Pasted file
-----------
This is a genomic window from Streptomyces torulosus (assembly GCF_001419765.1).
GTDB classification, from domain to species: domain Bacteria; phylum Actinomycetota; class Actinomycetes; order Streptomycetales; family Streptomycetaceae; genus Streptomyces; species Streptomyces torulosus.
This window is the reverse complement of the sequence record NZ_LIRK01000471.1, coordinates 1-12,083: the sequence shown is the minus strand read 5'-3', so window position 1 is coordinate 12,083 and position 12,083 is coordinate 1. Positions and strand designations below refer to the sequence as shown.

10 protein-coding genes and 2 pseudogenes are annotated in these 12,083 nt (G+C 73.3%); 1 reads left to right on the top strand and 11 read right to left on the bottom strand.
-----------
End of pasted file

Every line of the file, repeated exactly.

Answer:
This is a genomic window from Streptomyces torulosus (assembly GCF_001419765.1).
GTDB classification, from domain to species: domain Bacteria; phylum Actinomycetota; class Actinomycetes; order Streptomycetales; family Streptomycetaceae; genus Streptomyces; species Streptomyces torulosus.
This window is the reverse complement of the sequence record NZ_LIRK01000471.1, coordinates 1-12,083: the sequence shown is the minus strand read 5'-3', so window position 1 is coordinate 12,083 and position 12,083 is coordinate 1. Positions and strand designations below refer to the sequence as shown.

10 protein-coding genes and 2 pseudogenes are annotated in these 12,083 nt (G+C 73.3%); 1 reads left to right on the top strand and 11 read right to left on the bottom strand.